The adventurous Lady Edwina Esketh travels to the princely state of Ranchipur in India with her husband, Lord Albert Esketh, who is there to purchase some of the Maharajah's horses. She's ... See full summary »
Change comes slowly to a small New Hampshire town in the early 20th century. People grow up, get married, live, and die. Milk and the newspaper get delivered every morning, and nobody locks... See full summary »
Joe Bonaparte's father wants him to pursue his musical talent; but Joe wants to be a boxer. Persuading near-bankrupt manager Tom Moody to give him a chance, Joe quickly rises in his new profession. When he has second thoughts Moody's girl Lorna uses feminine wiles to keep him boxing. But when tough gangster Eddie Fuseli wants to "buy a piece" of Joe, Lorna herself begins to have second thoughts...for that and other reasons. Is it too late? Written by
Rod Crawford <firstname.lastname@example.org>
In the scene where Eddie Fuseli visits the new office, Lorna is seen sitting on the desk with a half-smoked cigarette although she had no cigarette earlier in the scene. At the beginning of the scene, she was holding a snifter and shot glass. Then Siggie gives her a roll of money. Eddie walks in, Lorna sits on the corner of the desk holding the cash with both hands. 48 seconds later Eddie looks at Lorna, who is holding the money in her left hand and cigarette in her right hand which looks like it must have been lit for at least a minute when compared to the length of Eddie's just lit cigarette. Lorna was not shown getting off the desk and nobody walked over to give her a cigarette or even to light it. A moment later, Eddie and Lorna are standing next to each other and Eddie's cigarette is shorter than Lorna's even though his was lit after or at the same time as Lorna's. See more »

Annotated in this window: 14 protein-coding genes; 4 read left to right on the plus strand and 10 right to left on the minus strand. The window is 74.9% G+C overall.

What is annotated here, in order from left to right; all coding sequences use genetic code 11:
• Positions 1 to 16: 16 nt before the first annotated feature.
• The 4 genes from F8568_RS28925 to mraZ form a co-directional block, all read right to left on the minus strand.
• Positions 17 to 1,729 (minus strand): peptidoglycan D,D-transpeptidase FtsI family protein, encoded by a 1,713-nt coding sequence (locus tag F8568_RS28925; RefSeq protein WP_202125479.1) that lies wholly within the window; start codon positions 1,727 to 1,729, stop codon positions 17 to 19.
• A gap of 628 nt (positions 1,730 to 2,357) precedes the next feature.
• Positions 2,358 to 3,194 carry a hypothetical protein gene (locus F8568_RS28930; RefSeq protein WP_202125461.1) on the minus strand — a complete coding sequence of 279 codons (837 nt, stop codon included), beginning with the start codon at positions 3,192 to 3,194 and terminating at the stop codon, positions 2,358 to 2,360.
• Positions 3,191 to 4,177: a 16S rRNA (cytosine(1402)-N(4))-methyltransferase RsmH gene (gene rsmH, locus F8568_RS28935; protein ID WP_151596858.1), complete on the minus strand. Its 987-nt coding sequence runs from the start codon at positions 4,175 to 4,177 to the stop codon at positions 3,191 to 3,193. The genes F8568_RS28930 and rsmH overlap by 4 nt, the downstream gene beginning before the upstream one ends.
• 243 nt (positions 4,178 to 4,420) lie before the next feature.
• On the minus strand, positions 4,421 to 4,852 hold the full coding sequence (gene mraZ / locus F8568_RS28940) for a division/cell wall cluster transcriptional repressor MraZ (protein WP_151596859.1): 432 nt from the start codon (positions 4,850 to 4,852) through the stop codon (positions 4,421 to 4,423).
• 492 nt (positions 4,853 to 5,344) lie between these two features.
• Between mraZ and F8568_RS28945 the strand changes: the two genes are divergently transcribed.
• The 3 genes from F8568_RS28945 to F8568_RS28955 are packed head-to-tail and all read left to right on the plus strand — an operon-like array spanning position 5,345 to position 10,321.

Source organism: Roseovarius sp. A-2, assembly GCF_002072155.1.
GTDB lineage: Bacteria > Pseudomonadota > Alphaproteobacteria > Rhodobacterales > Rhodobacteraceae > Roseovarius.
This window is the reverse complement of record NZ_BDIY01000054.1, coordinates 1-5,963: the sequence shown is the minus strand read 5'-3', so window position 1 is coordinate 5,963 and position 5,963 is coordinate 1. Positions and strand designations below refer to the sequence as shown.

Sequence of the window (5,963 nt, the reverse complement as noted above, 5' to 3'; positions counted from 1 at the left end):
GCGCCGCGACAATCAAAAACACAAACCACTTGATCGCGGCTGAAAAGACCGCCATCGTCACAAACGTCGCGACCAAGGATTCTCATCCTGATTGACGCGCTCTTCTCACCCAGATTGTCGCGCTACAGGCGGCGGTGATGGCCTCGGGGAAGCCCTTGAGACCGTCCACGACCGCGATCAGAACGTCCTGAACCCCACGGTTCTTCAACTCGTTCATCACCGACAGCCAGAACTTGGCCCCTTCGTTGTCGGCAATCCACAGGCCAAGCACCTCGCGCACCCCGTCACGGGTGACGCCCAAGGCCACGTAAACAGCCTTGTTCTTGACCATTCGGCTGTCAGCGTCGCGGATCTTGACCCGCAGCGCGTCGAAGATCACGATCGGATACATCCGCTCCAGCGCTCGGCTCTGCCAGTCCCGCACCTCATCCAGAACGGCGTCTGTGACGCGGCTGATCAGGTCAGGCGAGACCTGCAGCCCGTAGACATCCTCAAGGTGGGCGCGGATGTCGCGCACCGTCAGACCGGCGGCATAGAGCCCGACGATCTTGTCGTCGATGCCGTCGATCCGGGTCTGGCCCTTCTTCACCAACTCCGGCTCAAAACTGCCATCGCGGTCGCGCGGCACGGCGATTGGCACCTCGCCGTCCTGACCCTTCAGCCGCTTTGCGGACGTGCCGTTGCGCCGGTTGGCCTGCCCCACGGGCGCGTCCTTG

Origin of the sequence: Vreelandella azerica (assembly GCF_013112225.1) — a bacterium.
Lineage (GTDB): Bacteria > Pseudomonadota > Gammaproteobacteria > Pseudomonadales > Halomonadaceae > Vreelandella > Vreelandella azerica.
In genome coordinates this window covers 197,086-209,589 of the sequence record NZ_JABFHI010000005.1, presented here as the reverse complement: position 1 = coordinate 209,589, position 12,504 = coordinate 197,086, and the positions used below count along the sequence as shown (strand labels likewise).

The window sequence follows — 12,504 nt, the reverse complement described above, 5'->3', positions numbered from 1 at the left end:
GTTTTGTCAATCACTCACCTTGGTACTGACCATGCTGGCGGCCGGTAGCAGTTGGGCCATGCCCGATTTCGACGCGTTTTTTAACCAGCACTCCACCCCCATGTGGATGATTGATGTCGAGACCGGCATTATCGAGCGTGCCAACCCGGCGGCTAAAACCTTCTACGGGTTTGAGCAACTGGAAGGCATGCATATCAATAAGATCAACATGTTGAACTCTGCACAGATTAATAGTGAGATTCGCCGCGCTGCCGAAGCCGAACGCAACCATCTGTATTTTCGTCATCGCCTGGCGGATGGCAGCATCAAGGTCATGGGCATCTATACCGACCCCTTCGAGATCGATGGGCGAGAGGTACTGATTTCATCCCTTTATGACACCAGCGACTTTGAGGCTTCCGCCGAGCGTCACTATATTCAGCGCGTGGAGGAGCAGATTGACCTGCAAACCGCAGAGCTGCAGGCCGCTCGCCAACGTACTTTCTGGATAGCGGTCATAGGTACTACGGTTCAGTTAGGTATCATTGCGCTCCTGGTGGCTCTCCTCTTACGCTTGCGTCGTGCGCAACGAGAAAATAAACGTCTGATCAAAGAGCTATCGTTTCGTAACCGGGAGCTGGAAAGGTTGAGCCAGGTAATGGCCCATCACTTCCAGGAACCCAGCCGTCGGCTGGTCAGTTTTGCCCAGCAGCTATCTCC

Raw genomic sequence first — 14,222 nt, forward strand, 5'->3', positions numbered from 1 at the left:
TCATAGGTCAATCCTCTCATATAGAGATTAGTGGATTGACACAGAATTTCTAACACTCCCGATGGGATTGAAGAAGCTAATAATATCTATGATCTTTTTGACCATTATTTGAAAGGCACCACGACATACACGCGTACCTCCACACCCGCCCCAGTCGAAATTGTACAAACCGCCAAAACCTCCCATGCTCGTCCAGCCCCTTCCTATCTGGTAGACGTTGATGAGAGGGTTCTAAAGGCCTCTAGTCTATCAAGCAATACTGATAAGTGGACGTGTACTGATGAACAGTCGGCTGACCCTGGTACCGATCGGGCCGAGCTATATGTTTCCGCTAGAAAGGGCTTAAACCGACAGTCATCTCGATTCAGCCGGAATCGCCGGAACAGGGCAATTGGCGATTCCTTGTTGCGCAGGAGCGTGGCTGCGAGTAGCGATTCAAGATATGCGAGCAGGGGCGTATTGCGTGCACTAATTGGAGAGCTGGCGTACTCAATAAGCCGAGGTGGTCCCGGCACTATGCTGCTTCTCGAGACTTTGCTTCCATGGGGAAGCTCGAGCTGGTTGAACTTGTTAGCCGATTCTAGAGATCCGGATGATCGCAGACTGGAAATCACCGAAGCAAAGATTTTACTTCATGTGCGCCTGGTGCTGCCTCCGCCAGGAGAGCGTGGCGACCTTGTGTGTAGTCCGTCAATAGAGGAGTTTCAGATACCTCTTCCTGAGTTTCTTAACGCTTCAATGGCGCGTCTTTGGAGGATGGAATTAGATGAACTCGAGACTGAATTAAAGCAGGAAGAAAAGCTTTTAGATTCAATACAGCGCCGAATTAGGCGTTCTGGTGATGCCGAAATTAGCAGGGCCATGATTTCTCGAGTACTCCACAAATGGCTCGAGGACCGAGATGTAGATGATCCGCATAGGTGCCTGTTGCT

William Holden became a star as a result of this film, but there is no question that Barbara Stanwyck is the real star of this picture. She gives a performance that is beautifully layered and Her performance is nothing short of marvelous (My favorite line is when she says, "I'm my mother's girl"). And those beautiful shoulders!
Everyone knows the story of the boy who is torn between a life of boxing and music. The screenplay is a product of the times that it was written in. How else can you explain dialogue that glorifies men beating their wives? Or the leftist remarks that are spoken by the Bonaparte's friend, Mr. Carp? A black boxer named "Chocolate"?! Never happen today.
Everyone is great. Lee J. Cobb as an Italian is heartbreaking, even if his accent is laid on a little thick (It's like watching Laurence Olivier in "The Jazz Singer"). Sam Levene is good as the brother-in-law. And Joseph Calleia as Fuseli, is wonderful. When Stanwyck enters Holden's dressing room after the fight, he says, "Out Miss Moon, this ain't no cocktail lounge." Wonderful. I would love to see Pacino ham his way through this role.
But it is Miss Stanwyck who stands out. We can be thankful that she gave Holden his opportunity and fought to keep him. We can be even more grateful for this wonderful performance.
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